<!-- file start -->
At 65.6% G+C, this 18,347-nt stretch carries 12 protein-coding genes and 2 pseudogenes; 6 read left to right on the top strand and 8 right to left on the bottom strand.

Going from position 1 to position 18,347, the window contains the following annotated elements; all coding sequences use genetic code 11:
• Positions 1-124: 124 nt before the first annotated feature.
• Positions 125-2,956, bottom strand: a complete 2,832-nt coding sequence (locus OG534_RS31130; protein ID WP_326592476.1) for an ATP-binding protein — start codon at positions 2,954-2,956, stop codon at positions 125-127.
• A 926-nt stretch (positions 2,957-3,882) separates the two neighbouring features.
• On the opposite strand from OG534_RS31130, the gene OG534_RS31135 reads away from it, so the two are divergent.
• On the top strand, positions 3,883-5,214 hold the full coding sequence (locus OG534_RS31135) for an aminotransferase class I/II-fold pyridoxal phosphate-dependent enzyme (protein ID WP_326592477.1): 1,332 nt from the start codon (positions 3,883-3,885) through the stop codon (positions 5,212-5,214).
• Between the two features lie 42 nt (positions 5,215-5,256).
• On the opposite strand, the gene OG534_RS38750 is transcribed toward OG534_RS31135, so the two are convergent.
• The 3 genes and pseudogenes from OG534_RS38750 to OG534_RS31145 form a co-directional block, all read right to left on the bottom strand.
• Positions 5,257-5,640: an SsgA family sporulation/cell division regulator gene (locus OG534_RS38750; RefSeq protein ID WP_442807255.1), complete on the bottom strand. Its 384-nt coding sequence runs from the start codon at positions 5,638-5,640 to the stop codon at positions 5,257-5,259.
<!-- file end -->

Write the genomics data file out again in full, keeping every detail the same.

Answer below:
At 65.6% G+C, this 18,347-nt stretch carries 12 protein-coding genes and 2 pseudogenes; 6 read left to right on the top strand and 8 right to left on the bottom strand.

Going from position 1 to position 18,347, the window contains the following annotated elements; all coding sequences use genetic code 11:
• Positions 1-124: 124 nt before the first annotated feature.
• Positions 125-2,956, bottom strand: a complete 2,832-nt coding sequence (locus OG534_RS31130; protein ID WP_326592476.1) for an ATP-binding protein — start codon at positions 2,954-2,956, stop codon at positions 125-127.
• A 926-nt stretch (positions 2,957-3,882) separates the two neighbouring features.
• On the opposite strand from OG534_RS31130, the gene OG534_RS31135 reads away from it, so the two are divergent.
• On the top strand, positions 3,883-5,214 hold the full coding sequence (locus OG534_RS31135) for an aminotransferase class I/II-fold pyridoxal phosphate-dependent enzyme (protein ID WP_326592477.1): 1,332 nt from the start codon (positions 3,883-3,885) through the stop codon (positions 5,212-5,214).
• Between the two features lie 42 nt (positions 5,215-5,256).
• On the opposite strand, the gene OG534_RS38750 is transcribed toward OG534_RS31135, so the two are convergent.
• The 3 genes and pseudogenes from OG534_RS38750 to OG534_RS31145 form a co-directional block, all read right to left on the bottom strand.
• Positions 5,257-5,640: an SsgA family sporulation/cell division regulator gene (locus OG534_RS38750; RefSeq protein ID WP_442807255.1), complete on the bottom strand. Its 384-nt coding sequence runs from the start codon at positions 5,638-5,640 to the stop codon at positions 5,257-5,259.